Maria Edgeworth was a prolific Anglo-Irish writer of adults' and children's literature. She was one of the first realist writers in children's literature and was a significant figure in the evolution of the novel in Europe. She held views on estate management, politics and education, and corresponded with some of the leading literary and economic writers, including Sir Walter Scott and David Ricardo.
Maria Edgeworth was born at Black Bourton, Oxfordshire. She was the second child of Richard Lovell Edgeworth (who eventually fathered 22 children by four wives) and Anna Maria Edgeworth Maria was thus an aunt of Francis Ysidro Edgeworth. She spent her early years with her mother's family in England, living at The Limes (now known as Edgeworth House) in Northchurch, by Berkhamsted in Hertfordshire. Her mother died when Maria was five, and when her father married his second wife Honora Sneyd in 1773, she went with him to his estate, Edgeworthstown, in County Longford, Ireland.
Maria was sent to Mrs. Lattafière's school in Derby after Honora fell ill in 1775. After Honora died in 1780 Maria's father married Honora's sister Elizabeth. Maria transferred to Mrs. Devis's school in London. Her father's attention became fully focused on her in 1781 when she nearly lost her sight to an eye infection. Returning home at the age of 14, she took charge of her many younger siblings and was home-tutored in law, Irish economics and politics, science, and literature by her father. She also started her lifelong correspondences with learned men, mainly members of the Lunar Society.
She became her father's assistant in managing the Edgeworthstown estate, which had become run-down during the family's 1777–1782 absence; she would live and write there for the rest of her life. With their bond strengthened, Maria and her father began a lifelong academic collaboration "of which she was the more able and nimble mind." Present at Edgeworthstown was an extended family, servants and tenants. She observed and recorded the details of daily Irish life, later drawing on this experience for her novels about the Irish. She also mixed with the Anglo-Irish gentry, particularly Kitty Pakenham (later the wife of Arthur Wellesley, 1st Duke of Wellington), Lady Moira, and her aunt Margaret Ruxton of Blackcastle. Margaret supplied her with the novels of Ann Radcliffe and William Godwin and encouraged her in her writing.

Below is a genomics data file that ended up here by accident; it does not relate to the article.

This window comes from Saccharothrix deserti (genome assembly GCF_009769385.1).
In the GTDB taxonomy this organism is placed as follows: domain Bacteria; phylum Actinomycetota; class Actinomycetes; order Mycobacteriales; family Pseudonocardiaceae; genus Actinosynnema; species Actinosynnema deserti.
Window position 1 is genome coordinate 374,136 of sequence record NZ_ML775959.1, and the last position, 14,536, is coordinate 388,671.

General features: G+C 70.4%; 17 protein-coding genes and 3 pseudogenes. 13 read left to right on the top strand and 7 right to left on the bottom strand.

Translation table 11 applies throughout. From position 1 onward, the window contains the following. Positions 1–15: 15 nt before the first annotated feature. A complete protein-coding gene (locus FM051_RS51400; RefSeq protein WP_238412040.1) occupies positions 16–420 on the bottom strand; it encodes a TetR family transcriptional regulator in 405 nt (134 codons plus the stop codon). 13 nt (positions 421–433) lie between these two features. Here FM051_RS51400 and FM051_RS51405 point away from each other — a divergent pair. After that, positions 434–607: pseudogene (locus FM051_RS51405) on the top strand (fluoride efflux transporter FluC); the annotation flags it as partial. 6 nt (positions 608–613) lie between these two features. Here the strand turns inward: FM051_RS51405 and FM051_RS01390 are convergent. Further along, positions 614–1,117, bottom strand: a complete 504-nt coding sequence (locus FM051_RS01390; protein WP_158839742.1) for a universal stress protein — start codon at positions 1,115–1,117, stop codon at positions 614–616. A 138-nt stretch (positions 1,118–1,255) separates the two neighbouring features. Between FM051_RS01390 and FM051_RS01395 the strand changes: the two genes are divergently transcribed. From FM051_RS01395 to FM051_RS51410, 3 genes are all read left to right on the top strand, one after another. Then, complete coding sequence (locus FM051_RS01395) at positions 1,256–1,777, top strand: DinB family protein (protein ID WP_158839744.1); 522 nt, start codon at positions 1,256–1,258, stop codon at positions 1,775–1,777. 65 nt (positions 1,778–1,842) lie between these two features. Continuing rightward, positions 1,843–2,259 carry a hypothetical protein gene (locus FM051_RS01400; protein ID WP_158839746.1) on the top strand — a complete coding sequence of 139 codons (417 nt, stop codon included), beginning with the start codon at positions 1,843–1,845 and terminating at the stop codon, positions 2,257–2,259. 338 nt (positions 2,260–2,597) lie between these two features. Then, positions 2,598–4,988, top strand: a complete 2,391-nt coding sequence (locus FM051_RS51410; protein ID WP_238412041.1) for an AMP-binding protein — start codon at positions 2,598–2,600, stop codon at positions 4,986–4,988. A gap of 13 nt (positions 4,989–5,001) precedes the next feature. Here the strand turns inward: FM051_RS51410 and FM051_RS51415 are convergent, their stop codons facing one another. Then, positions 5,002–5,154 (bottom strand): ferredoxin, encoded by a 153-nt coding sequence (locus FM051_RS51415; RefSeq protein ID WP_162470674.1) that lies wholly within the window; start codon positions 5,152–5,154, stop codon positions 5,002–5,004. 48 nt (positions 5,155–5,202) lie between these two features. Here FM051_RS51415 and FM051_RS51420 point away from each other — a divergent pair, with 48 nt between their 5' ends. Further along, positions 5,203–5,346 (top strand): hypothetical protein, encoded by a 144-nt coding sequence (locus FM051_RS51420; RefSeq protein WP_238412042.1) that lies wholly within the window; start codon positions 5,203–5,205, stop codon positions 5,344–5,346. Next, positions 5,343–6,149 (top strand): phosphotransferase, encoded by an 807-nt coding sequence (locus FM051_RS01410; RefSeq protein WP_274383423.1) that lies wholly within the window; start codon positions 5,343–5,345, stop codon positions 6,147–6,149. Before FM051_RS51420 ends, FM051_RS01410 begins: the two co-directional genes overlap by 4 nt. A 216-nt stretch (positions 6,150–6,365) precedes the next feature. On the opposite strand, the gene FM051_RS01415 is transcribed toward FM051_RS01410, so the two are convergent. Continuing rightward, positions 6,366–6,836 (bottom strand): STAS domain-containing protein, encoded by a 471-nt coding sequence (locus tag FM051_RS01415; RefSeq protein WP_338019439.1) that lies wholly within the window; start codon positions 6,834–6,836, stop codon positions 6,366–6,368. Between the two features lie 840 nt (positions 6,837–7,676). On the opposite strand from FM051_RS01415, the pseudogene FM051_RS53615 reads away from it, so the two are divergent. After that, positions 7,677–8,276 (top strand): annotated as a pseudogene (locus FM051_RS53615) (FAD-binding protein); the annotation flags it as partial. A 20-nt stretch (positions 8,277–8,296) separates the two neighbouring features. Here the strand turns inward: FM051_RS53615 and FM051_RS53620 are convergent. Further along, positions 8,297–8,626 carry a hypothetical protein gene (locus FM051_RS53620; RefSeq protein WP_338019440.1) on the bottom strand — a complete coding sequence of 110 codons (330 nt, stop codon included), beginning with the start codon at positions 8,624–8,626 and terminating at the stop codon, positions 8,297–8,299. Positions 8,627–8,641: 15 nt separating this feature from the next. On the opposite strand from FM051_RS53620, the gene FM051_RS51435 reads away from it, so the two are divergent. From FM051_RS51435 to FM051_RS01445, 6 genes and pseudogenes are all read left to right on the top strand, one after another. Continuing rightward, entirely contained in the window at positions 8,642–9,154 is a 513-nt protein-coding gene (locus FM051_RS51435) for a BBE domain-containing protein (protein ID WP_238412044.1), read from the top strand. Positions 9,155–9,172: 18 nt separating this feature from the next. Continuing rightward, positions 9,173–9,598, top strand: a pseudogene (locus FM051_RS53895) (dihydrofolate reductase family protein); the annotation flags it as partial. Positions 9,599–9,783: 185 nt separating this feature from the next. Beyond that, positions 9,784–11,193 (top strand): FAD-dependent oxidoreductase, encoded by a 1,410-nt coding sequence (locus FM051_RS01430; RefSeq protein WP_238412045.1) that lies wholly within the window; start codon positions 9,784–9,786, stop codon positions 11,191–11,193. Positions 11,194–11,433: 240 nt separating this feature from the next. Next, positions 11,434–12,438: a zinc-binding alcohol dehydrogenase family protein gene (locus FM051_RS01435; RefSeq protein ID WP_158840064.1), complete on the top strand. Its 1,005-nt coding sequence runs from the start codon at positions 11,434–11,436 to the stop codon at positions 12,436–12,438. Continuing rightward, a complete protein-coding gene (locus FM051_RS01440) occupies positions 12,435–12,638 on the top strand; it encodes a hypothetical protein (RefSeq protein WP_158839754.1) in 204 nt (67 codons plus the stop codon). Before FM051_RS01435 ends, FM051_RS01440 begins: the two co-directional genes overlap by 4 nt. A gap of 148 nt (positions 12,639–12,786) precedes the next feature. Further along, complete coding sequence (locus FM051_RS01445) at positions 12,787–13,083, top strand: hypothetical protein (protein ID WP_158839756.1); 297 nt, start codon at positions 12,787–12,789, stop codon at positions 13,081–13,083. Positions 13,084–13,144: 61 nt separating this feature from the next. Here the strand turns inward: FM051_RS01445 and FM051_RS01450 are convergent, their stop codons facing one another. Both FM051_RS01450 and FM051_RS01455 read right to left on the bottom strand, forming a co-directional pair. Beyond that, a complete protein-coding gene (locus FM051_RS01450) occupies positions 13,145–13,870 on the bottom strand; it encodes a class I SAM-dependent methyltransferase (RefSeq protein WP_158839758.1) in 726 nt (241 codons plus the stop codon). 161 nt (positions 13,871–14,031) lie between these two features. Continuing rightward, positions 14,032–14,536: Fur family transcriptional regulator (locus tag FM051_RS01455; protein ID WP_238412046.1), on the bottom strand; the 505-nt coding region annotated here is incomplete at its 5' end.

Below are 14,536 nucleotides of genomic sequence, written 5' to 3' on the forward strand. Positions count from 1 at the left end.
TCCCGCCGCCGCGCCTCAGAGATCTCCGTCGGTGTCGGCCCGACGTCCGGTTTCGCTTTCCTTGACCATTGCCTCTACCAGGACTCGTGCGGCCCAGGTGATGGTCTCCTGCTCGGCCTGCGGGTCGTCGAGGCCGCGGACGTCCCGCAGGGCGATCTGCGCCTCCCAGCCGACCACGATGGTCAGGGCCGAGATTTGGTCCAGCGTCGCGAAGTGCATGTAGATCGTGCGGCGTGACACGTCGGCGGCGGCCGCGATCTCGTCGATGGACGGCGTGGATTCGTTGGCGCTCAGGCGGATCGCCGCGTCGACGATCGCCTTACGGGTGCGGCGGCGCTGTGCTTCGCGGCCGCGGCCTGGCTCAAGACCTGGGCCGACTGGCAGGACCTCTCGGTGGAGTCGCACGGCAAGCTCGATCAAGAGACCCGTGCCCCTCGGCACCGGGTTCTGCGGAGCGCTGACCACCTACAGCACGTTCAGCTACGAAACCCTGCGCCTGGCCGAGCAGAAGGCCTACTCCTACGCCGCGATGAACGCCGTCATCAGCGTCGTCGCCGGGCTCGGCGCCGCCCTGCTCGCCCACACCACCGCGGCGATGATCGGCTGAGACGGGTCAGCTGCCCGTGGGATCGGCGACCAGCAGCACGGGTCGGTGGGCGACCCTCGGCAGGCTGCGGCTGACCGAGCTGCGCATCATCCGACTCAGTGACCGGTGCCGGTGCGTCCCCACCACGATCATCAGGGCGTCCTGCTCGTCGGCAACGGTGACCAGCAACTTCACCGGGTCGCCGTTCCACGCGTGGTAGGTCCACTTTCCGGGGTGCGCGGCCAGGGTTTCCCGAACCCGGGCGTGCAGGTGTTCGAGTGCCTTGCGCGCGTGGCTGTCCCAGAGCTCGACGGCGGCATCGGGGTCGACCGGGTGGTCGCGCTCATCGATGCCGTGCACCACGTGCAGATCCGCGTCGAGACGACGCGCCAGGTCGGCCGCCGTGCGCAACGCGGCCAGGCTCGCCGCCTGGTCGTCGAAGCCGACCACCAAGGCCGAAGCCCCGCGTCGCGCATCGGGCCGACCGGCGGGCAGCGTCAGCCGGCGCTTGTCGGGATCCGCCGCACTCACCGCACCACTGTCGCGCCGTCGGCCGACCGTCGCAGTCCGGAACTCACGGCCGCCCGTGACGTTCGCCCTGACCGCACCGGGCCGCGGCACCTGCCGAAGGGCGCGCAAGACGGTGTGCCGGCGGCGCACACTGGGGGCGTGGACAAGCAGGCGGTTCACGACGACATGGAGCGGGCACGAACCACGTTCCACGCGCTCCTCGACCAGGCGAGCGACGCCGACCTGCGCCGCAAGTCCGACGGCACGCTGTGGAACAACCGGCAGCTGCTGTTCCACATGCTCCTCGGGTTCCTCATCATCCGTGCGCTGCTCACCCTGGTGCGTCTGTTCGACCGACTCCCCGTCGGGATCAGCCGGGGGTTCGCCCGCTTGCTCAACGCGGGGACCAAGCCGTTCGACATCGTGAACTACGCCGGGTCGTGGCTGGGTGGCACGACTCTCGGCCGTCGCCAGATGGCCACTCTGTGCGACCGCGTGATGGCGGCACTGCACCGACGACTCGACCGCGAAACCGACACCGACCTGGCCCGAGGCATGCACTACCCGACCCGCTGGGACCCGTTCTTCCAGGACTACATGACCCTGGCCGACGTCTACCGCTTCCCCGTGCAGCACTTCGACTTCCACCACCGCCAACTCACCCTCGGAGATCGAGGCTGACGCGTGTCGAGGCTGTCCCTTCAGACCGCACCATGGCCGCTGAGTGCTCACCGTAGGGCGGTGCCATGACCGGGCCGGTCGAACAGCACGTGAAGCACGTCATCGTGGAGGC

Richard Edgeworth was comparatively fair and forgiving in his dealings with his tenants and was actively involved in the estate's management. After debating the issue with the economist David Ricardo, Maria came to believe that better management and the further application of science to agriculture would raise food production and lower prices. Both Richard and Maria were also in favour of Catholic Emancipation, enfranchisement for Catholics without property restrictions agricultural reform and increased educational opportunities for women. She particularly worked hard to improve the living standards of the poor in Edgeworthstown. In trying to improve conditions in the village she provided schools for the local children of all denominations.
After her father's death in 1817 she edited his memoirs, and extended them with her biographical comments. She was an active writer to the last.
She worked for the relief of the famine-stricken Irish peasants during the Great Famine. She wrote Orlandino for the benefit of the Relieve Fund. Her letters to the Quaker Relief Committee provide a vivid account of the desperate plight facing the tenants in Edgeworthstown, the extreme conditions under which they lived, and the struggle to obtain whatever aid and assistance she could to alleviate their plight.Through her efforts she received gifts for the poor from America.
During the Irish Famine Edgeworth insisted that only those of her tenants who had paid their rent in full would receive relief. Edgeworth also punished those of her tenants who voted against her Tory preferences.
With the election of William Rowan Hamilton to president of the Royal Irish Academy, Maria became a dominant source of advice for Hamilton, particularly on the issue of literature in Ireland. She suggested that women should be allowed to participate in events held by the academy. For her guidance and help, Hamilton made Edgeworth an honorary member of the Royal Irish Academy in 1837, following in the footsteps of Louisa Beaufort, a former member of the academy and a relative of hers.
After a visit to see her relations in Trim, Maria, now in her eighties, began to feel heart pains and died suddenly of a heart attack in Edgeworthstown on 22 May 1849.
Books by Maria Edgeworth
When Belinda was published in 1801, it became both controversial and popular. Controversial because of the inter-racial marriage presented in the novel, and popular because it's a very good comedy of manners, like Evelina by Fanny Burney. Belinda, li...
The Blue Jar Story Book
This is a collection of 6 delightful stories about children by some of the best authors of the period: Charles Lamb, Mary Lamb, Maria Edgeworth and Alicia Catherine Mant. These stories are well written and although they feature children and their esc...